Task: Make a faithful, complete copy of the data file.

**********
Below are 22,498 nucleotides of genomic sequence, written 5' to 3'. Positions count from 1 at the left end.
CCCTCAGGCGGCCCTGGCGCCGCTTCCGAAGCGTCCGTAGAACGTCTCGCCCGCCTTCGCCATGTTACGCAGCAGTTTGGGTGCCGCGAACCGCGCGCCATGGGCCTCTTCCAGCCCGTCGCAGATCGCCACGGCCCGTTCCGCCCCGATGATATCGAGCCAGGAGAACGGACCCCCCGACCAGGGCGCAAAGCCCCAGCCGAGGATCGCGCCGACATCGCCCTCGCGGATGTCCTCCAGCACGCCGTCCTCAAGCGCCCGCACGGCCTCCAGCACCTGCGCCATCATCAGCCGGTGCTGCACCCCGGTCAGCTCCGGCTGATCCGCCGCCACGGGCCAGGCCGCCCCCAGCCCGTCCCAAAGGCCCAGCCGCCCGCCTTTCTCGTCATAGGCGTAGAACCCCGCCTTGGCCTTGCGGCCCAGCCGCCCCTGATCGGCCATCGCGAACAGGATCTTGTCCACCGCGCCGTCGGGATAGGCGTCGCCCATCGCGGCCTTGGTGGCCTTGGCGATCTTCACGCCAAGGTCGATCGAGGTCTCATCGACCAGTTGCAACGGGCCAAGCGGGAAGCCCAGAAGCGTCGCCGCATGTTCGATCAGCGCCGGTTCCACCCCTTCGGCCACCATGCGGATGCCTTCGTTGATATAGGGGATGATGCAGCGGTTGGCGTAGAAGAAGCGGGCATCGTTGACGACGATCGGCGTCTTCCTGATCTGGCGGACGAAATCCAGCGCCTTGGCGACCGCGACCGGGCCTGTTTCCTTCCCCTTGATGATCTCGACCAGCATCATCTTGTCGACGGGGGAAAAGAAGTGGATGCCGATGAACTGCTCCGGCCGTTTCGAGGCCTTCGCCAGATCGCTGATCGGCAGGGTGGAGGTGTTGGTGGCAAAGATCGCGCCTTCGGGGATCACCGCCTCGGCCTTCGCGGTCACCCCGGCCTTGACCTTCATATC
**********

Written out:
Below are 22,498 nucleotides of genomic sequence, written 5' to 3'. Positions count from 1 at the left end.
CCCTCAGGCGGCCCTGGCGCCGCTTCCGAAGCGTCCGTAGAACGTCTCGCCCGCCTTCGCCATGTTACGCAGCAGTTTGGGTGCCGCGAACCGCGCGCCATGGGCCTCTTCCAGCCCGTCGCAGATCGCCACGGCCCGTTCCGCCCCGATGATATCGAGCCAGGAGAACGGACCCCCCGACCAGGGCGCAAAGCCCCAGCCGAGGATCGCGCCGACATCGCCCTCGCGGATGTCCTCCAGCACGCCGTCCTCAAGCGCCCGCACGGCCTCCAGCACCTGCGCCATCATCAGCCGGTGCTGCACCCCGGTCAGCTCCGGCTGATCCGCCGCCACGGGCCAGGCCGCCCCCAGCCCGTCCCAAAGGCCCAGCCGCCCGCCTTTCTCGTCATAGGCGTAGAACCCCGCCTTGGCCTTGCGGCCCAGCCGCCCCTGATCGGCCATCGCGAACAGGATCTTGTCCACCGCGCCGTCGGGATAGGCGTCGCCCATCGCGGCCTTGGTGGCCTTGGCGATCTTCACGCCAAGGTCGATCGAGGTCTCATCGACCAGTTGCAACGGGCCAAGCGGGAAGCCCAGAAGCGTCGCCGCATGTTCGATCAGCGCCGGTTCCACCCCTTCGGCCACCATGCGGATGCCTTCGTTGATATAGGGGATGATGCAGCGGTTGGCGTAGAAGAAGCGGGCATCGTTGACGACGATCGGCGTCTTCCTGATCTGGCGGACGAAATCCAGCGCCTTGGCGACCGCGACCGGGCCTGTTTCCTTCCCCTTGATGATCTCGACCAGCATCATCTTGTCGACGGGGGAAAAGAAGTGGATGCCGATGAACTGCTCCGGCCGTTTCGAGGCCTTCGCCAGATCGCTGATCGGCAGGGTGGAGGTGTTGGTGGCAAAGATCGCGCCTTCGGGGATCACCGCCTCGGCCTTCGCGGTCACCCCGGCCTTGACCTTCATATC